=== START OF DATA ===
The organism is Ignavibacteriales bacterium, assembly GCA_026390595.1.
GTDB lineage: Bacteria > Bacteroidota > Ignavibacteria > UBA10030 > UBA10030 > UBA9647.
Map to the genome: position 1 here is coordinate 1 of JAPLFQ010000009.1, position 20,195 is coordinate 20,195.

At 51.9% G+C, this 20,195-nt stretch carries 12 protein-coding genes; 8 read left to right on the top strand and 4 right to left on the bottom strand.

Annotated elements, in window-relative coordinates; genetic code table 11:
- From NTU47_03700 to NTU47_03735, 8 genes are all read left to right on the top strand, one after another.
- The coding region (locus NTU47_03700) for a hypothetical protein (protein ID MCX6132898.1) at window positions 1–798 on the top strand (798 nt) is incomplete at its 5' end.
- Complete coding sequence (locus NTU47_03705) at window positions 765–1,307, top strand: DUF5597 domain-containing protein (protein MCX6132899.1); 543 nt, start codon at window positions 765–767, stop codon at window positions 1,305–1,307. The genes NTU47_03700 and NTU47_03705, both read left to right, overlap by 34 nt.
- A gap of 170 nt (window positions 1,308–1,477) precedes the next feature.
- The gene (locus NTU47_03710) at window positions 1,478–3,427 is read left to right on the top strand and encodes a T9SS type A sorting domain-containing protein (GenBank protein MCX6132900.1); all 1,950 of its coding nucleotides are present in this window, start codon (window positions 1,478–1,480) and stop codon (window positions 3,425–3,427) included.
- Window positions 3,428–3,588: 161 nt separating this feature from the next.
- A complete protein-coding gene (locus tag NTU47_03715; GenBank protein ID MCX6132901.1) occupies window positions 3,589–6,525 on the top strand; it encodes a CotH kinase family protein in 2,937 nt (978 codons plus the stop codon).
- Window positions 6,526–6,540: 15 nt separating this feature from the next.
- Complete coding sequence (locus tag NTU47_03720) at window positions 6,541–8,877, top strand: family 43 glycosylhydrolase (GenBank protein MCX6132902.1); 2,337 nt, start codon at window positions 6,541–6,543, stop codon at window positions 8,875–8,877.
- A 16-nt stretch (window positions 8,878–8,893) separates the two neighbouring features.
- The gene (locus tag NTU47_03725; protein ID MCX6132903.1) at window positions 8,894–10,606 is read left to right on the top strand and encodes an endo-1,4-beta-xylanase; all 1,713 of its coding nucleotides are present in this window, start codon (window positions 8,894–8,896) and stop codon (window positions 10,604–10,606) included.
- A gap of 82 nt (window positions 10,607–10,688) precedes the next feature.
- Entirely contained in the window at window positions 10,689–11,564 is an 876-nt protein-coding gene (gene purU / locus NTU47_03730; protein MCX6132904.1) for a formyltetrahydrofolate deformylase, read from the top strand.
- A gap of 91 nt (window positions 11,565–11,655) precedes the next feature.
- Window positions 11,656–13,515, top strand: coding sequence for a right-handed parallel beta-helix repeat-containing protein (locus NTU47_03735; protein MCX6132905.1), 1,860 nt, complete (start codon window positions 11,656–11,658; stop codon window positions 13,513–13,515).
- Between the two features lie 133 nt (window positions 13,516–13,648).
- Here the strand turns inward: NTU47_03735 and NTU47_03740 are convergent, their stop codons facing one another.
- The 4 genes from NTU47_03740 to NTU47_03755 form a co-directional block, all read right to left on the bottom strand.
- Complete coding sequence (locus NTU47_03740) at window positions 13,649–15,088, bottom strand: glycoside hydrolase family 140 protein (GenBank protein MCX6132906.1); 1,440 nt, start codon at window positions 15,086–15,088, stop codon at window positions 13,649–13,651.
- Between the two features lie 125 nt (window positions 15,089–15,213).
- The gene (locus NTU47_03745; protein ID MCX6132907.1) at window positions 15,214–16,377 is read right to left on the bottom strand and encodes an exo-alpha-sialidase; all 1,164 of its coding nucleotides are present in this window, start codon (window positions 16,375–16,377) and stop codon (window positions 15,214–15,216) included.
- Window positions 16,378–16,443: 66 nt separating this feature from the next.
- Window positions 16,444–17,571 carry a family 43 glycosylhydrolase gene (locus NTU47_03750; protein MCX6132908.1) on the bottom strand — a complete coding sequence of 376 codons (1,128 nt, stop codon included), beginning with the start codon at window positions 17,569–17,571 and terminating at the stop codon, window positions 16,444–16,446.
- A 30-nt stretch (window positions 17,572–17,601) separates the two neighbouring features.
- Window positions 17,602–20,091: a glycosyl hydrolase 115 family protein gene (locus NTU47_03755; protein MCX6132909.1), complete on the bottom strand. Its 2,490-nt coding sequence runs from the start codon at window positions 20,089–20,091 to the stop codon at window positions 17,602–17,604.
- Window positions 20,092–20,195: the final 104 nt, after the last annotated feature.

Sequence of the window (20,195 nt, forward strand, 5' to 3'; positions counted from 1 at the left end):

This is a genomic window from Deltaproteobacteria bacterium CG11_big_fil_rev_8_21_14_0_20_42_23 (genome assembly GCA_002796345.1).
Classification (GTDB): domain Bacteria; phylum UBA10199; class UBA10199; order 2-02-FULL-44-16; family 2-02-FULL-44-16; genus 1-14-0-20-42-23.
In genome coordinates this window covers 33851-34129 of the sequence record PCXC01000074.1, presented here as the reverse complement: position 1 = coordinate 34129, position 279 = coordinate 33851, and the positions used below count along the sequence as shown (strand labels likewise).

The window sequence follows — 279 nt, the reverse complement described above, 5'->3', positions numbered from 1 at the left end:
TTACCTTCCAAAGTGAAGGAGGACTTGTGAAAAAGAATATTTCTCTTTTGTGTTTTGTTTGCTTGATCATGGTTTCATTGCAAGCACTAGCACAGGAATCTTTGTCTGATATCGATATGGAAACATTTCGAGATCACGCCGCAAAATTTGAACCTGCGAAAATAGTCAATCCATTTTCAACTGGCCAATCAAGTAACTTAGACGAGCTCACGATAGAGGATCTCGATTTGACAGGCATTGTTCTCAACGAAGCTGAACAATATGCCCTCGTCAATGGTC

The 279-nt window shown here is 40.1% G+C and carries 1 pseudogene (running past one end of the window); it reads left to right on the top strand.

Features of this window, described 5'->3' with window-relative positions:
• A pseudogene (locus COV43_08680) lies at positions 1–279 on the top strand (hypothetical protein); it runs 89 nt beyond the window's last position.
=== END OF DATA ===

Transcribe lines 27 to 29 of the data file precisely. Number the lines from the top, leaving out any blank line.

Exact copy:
- Window positions 16,378–16,443: 66 nt separating this feature from the next.
- Window positions 16,444–17,571 carry a family 43 glycosylhydrolase gene (locus NTU47_03750; protein MCX6132908.1) on the bottom strand — a complete coding sequence of 376 codons (1,128 nt, stop codon included), beginning with the start codon at window positions 17,569–17,571 and terminating at the stop codon, window positions 16,444–16,446.
- A 30-nt stretch (window positions 17,572–17,601) separates the two neighbouring features.